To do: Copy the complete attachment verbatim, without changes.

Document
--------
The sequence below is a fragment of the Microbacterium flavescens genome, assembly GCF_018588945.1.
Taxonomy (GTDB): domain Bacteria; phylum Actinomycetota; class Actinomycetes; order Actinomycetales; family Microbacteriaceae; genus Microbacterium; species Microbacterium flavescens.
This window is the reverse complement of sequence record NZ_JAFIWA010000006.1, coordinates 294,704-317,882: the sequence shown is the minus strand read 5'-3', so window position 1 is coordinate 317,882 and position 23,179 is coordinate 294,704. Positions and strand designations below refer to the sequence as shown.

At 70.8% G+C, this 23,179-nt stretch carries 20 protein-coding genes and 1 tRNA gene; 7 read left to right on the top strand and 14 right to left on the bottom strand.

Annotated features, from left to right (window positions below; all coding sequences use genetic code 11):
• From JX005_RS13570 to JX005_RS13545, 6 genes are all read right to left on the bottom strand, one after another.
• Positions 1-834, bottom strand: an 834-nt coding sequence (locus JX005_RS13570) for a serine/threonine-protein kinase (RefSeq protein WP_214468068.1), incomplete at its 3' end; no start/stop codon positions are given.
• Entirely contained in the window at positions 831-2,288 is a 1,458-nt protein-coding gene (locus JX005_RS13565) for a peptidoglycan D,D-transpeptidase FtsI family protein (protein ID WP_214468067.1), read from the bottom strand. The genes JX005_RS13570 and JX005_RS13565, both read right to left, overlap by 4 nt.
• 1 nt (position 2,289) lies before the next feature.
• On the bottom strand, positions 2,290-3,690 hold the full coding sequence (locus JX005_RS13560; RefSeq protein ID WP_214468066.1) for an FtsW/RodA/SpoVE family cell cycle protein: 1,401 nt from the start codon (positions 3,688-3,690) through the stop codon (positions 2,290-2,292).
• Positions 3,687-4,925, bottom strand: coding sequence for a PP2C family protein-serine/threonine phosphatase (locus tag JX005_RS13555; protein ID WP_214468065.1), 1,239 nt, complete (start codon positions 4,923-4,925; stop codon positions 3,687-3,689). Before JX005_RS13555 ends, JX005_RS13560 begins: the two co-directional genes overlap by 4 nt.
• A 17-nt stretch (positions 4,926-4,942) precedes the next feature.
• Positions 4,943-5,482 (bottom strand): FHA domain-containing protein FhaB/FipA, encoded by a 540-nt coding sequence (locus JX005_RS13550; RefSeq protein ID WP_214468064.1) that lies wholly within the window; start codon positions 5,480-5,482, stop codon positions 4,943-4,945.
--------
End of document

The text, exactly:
The sequence below is a fragment of the Microbacterium flavescens genome, assembly GCF_018588945.1.
Taxonomy (GTDB): domain Bacteria; phylum Actinomycetota; class Actinomycetes; order Actinomycetales; family Microbacteriaceae; genus Microbacterium; species Microbacterium flavescens.
This window is the reverse complement of sequence record NZ_JAFIWA010000006.1, coordinates 294,704-317,882: the sequence shown is the minus strand read 5'-3', so window position 1 is coordinate 317,882 and position 23,179 is coordinate 294,704. Positions and strand designations below refer to the sequence as shown.

At 70.8% G+C, this 23,179-nt stretch carries 20 protein-coding genes and 1 tRNA gene; 7 read left to right on the top strand and 14 right to left on the bottom strand.

Annotated features, from left to right (window positions below; all coding sequences use genetic code 11):
• From JX005_RS13570 to JX005_RS13545, 6 genes are all read right to left on the bottom strand, one after another.
• Positions 1-834, bottom strand: an 834-nt coding sequence (locus JX005_RS13570) for a serine/threonine-protein kinase (RefSeq protein WP_214468068.1), incomplete at its 3' end; no start/stop codon positions are given.
• Entirely contained in the window at positions 831-2,288 is a 1,458-nt protein-coding gene (locus JX005_RS13565) for a peptidoglycan D,D-transpeptidase FtsI family protein (protein ID WP_214468067.1), read from the bottom strand. The genes JX005_RS13570 and JX005_RS13565, both read right to left, overlap by 4 nt.
• 1 nt (position 2,289) lies before the next feature.
• On the bottom strand, positions 2,290-3,690 hold the full coding sequence (locus JX005_RS13560; RefSeq protein ID WP_214468066.1) for an FtsW/RodA/SpoVE family cell cycle protein: 1,401 nt from the start codon (positions 3,688-3,690) through the stop codon (positions 2,290-2,292).
• Positions 3,687-4,925, bottom strand: coding sequence for a PP2C family protein-serine/threonine phosphatase (locus tag JX005_RS13555; protein ID WP_214468065.1), 1,239 nt, complete (start codon positions 4,923-4,925; stop codon positions 3,687-3,689). Before JX005_RS13555 ends, JX005_RS13560 begins: the two co-directional genes overlap by 4 nt.
• A 17-nt stretch (positions 4,926-4,942) precedes the next feature.
• Positions 4,943-5,482 (bottom strand): FHA domain-containing protein FhaB/FipA, encoded by a 540-nt coding sequence (locus JX005_RS13550; RefSeq protein ID WP_214468064.1) that lies wholly within the window; start codon positions 5,480-5,482, stop codon positions 4,943-4,945.